To futher understand the functional mechanism of this radiosensitization following PG gene inhibition, we analyzed radio-induced apoptosis. Although radiation induces mainly the intrinsic apoptotic pathway (mitochondrial), the extrinsic pathway mediated by the death receptors might also contribute to apoptosis induced by irradiation . Here we showed that targeting PG increases radio-induced apoptosis by regulating both pathways. Indeed, following the inhibition of PG gene expression we observed a strong increase of caspases 8 and 9 activation under radiation that converged toward the activation of caspase 7 and the cleavage of PARP.
Several studies have previously established that the JNK pathway plays an important role in radio-induced apoptosis . In addition, crosstalks have been described between the JNK pathway and the caspases cascades. In particular JNK targets include pro-apoptotic genes such as members of the Bcl2 family or death ligands . Similarly to what we observed for the caspases cascades, PG gene inhibition results in a significant increase of radio-induced JNK activation that might explain the increased expression of the Bcl2 family member, BIM. However, JNK can also directly modulate the activity of pro-apototic proteins by phosphorylation. This mechanism cannot be excluded in the cell lines studied here because we observed an increase in the phosphorylation of Bim that followed its expression (data not shown).
IR has been reported to activate survival pathways that play a key role in controlling tumours radio-resistance . Our data also suggest that, in addition to increase radio-induced apoptosis, targeting PG also leads to the inhibition of the PI3K/AKT and ERK pathways induced by IR. This mechanism might also contribute to radiosensitization of colorectal tumours following PG gene inhibition. These results are in accordance with previous papers which showed that inhibitors of these two pathways enhance the radiation responsiveness of colorectal tumors [35, 36]. In addition we showed a crosstalk between the inhibition of these two survival pathways and the activation of the pro-apoptotic pathways regulated by caspases. Indeed down-regulation of the PI3K/AKT pathway and/or the ERK pathway induced by IR following PG gene inhibition led to first, dephosphorylation and activation of the pro-apoptotic protein BAD and second, to dephosphorylation and activation of the transcription factor Foxo3a that might contribute to BIM overexpression.
Several factors involved in NF-kappa B, STAT3, Notch or Wnt pathways have been previously shown to play a role in radioresistance of colorectal tumours [37-41]. Although PG has been previously shown to activate these pathways [18, 42, 43] they do not seem to be involved in PG-mediated radioresistance. Indeed, we did not observed, using PG shRNA, the down-regulation of NF-kappa B or STAT3 activities (measured by western blot; data not shown). In addition the expression (measured by quantitative PCR) of several factors of the Notch or Wnt pathways (Notch 1-3, Jagged 1, DLL1, DLL4, β-catenin) was not decreased in cells expression the PG shRNA compared to the control shRNA (data not shown). However it might be interesting to combine the down-regulation of PG with inhibitors of these pathways to block PG-mediated radioresistance as well as the radioresistance induced by these pathways.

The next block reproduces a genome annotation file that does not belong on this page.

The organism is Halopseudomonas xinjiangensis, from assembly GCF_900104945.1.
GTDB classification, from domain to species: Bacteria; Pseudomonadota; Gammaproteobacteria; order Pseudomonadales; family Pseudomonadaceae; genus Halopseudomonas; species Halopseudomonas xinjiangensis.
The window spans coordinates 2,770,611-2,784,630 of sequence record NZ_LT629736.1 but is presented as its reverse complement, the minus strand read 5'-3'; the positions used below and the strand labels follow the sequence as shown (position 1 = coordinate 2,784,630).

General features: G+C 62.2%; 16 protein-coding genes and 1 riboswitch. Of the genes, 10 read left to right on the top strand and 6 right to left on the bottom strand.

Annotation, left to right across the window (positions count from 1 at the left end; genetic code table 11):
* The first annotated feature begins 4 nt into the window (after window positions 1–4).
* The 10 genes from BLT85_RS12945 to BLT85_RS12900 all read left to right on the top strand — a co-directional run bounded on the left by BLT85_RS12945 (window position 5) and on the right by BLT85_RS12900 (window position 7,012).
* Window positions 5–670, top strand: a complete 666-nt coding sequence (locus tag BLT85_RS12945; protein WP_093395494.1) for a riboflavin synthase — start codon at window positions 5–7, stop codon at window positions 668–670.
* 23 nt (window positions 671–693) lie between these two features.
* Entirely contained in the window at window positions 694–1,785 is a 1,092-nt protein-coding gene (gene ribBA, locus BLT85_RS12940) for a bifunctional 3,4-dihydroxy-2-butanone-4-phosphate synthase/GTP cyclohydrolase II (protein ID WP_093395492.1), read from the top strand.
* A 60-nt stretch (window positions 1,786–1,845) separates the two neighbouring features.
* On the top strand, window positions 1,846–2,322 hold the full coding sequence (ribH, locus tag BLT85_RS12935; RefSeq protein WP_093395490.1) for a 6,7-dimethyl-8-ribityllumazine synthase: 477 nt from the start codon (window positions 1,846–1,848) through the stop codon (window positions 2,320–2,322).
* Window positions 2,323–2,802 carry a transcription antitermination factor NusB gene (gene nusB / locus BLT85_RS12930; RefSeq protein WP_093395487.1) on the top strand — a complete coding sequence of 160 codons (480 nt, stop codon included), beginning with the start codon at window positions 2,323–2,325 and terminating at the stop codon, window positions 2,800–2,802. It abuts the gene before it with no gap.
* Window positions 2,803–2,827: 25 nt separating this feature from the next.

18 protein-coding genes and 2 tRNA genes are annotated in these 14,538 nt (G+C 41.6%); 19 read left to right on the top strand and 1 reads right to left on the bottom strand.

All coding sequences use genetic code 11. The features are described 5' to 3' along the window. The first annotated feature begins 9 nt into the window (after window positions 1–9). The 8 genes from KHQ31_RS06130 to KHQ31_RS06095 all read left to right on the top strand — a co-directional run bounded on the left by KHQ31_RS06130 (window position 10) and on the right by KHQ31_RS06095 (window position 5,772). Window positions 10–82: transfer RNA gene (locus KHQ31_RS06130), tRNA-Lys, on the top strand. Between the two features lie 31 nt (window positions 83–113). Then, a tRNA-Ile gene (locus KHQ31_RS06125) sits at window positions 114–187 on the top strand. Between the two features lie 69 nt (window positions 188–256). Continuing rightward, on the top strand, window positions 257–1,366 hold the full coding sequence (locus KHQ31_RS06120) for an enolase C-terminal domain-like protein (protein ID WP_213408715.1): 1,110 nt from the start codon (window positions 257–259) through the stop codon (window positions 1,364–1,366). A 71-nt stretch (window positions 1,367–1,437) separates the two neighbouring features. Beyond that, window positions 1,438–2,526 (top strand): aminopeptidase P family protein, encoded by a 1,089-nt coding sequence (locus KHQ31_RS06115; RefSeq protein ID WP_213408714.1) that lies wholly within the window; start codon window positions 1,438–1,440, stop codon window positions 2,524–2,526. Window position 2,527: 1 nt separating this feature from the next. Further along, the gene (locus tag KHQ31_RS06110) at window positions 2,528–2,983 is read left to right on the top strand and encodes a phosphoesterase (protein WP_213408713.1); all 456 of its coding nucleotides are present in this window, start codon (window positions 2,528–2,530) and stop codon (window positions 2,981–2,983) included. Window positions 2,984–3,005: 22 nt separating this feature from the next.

PG has been previously shown to act as an autocrine growth factor, however, the identity of the receptor mediating the PG effects on colonic epithelial cells remains an important point of debate. The data from Jin et al.  suggest a role of the CCK2 receptor (CCK2-R), the specific receptor for the mature form of gastrin in the proliferative effects of PG in vivo. In contrast, other publications have shown that the CCK2-R is not involved in the PG effects on colon cancer cells [9, 45]. In HCT116 and SW837 cells we did not detect, by quantitative PCR, the expression of the CCK2-R suggesting that in these cell lines the effects of PG are independent of this receptor. The work of Umar et al.  suggested that the anti-apoptotic effects of PG may be mediated by the ubiquitous protein Annexin II mainly through the activation of the NF-kappa B pathway in colonic cells. Although our results do not rule out this possibility, we found in the cancer cell lines used in this study that the NF-kappa B pathway is not down-regulated by PG shRNA and is not involved in PG-mediated radioresistance.
Finally, in addition to the induction of apoptosis and a down-regulation of pro-survival pathways by PG targeting, we also demonstrated in this study that PG gene inhibition enhances radiation-induced DNA damage. All these mechanisms might contribute to the radiosensitizing effect of PG shRNA.
In conclusion PG represents an attractive target in CRC since the inhibition of its expression or its activity might decrease cancer cells proliferation, and the radioresistance of rectal tumours.
MATERIALS AND METHODS